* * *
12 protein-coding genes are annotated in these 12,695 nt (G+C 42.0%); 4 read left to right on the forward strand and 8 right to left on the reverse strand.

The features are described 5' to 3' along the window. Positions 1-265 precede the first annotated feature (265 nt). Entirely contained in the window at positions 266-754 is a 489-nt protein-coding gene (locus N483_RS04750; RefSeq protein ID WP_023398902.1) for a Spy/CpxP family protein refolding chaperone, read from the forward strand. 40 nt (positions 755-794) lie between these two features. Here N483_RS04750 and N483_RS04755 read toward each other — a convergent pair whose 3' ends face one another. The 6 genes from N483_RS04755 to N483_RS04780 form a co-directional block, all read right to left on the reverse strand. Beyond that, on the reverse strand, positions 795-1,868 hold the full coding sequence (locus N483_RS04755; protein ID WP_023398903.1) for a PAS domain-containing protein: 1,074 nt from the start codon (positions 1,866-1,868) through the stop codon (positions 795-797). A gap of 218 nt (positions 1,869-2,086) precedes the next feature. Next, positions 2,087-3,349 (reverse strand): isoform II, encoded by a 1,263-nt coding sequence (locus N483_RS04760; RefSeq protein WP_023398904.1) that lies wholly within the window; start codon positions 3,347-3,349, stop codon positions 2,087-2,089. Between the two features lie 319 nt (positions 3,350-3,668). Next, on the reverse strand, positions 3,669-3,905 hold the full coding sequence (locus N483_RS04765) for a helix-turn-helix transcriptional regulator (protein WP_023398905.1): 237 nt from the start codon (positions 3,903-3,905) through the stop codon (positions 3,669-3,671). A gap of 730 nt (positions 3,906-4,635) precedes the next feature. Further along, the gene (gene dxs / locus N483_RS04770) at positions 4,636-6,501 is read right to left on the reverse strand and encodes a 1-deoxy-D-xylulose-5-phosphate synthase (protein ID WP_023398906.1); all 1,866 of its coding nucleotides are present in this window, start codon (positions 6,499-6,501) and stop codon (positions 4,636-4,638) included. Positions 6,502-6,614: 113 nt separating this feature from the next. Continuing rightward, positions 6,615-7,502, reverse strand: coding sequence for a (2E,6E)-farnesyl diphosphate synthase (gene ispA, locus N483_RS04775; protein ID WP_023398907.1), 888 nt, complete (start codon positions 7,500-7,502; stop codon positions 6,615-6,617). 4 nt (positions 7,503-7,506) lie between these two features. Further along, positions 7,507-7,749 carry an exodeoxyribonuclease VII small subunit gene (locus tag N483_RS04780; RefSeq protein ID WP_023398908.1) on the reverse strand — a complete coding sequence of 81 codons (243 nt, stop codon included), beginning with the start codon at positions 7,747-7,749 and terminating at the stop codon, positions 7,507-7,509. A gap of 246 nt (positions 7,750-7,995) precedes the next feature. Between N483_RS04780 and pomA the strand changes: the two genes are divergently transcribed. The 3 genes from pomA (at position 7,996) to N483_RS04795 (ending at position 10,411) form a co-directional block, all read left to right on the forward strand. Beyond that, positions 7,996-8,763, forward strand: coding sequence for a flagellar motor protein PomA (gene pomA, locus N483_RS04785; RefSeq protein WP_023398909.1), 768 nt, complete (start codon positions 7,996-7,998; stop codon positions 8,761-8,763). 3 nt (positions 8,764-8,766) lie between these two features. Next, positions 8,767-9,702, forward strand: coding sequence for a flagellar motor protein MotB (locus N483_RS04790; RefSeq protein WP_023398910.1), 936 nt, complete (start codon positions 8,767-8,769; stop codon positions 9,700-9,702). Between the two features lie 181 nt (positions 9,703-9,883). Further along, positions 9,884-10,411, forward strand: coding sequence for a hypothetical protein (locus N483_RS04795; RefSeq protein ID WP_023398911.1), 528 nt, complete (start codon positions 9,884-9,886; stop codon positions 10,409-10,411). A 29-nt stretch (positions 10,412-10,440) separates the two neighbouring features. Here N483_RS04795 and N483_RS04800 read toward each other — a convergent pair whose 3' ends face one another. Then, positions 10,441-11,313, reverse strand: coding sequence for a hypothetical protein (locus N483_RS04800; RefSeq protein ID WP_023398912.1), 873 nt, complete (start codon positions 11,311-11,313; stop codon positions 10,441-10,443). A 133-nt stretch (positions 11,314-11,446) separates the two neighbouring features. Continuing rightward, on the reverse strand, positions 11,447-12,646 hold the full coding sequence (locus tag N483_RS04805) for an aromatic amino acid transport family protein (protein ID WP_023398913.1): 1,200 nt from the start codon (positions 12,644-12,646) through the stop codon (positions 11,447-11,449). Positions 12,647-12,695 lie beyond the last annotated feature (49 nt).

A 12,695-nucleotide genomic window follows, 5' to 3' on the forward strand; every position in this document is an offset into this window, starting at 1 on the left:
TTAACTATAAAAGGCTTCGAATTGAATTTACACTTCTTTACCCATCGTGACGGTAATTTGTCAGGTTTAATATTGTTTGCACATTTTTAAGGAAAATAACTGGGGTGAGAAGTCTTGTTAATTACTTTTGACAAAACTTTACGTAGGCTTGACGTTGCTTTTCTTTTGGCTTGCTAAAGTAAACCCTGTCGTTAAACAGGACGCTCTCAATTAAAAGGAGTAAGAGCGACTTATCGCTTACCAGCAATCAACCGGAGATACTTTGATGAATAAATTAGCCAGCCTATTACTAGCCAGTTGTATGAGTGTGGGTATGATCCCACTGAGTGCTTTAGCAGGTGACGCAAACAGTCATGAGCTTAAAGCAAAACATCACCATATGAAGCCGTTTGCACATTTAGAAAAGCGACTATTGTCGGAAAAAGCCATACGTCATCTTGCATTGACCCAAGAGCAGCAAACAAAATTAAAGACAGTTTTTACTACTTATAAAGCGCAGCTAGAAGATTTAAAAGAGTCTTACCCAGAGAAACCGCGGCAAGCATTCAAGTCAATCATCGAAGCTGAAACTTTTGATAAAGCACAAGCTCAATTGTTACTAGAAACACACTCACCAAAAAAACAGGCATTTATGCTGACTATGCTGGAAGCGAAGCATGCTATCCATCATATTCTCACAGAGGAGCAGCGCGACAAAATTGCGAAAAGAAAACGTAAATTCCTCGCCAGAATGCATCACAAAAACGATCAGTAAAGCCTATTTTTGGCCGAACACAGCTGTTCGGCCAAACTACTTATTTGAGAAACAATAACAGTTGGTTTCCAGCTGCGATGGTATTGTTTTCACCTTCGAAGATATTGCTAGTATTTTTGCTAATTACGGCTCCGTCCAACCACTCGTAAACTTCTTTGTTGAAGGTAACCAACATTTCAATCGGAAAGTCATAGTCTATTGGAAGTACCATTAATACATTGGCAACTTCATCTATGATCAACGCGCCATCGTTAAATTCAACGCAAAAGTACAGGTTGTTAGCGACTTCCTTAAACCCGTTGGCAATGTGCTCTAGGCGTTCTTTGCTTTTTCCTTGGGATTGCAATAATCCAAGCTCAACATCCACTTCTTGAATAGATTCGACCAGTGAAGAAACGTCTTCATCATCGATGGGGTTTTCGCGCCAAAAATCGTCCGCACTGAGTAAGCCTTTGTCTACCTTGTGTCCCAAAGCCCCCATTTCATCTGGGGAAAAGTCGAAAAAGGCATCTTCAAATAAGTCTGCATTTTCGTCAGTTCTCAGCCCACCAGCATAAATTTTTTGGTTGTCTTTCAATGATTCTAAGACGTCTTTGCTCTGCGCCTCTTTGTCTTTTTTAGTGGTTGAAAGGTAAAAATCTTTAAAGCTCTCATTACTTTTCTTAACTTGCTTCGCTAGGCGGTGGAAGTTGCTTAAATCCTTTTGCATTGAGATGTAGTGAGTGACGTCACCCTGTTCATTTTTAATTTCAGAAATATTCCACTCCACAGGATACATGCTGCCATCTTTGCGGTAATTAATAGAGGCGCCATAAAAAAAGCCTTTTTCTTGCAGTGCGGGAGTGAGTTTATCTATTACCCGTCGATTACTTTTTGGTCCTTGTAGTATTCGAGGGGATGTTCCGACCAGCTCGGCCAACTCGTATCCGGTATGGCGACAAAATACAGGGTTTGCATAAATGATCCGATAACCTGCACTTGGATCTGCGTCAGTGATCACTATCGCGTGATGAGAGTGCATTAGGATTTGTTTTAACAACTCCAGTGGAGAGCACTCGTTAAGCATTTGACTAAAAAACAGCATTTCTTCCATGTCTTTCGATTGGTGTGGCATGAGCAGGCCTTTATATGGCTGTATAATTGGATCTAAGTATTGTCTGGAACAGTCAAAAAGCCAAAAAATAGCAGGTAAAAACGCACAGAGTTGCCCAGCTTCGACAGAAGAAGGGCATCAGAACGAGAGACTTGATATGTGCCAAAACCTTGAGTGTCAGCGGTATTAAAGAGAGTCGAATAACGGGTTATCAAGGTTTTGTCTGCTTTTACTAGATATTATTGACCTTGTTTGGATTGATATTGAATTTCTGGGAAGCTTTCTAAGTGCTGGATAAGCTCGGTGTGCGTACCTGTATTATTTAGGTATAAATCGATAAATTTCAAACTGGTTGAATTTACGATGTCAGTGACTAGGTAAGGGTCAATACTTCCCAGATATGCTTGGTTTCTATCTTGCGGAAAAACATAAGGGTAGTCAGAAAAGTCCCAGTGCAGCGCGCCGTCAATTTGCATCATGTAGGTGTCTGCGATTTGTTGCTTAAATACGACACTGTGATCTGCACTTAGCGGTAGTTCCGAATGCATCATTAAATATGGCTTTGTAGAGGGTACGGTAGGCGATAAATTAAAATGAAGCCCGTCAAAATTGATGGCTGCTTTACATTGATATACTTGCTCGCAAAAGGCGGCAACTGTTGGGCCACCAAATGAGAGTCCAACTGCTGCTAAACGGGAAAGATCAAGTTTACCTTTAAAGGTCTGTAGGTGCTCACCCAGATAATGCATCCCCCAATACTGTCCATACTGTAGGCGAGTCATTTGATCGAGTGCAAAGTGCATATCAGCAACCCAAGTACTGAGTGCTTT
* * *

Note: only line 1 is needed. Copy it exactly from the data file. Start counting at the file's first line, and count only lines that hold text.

12 protein-coding genes are annotated in these 12,695 nt (G+C 42.0%); 4 read left to right on the forward strand and 8 right to left on the reverse strand.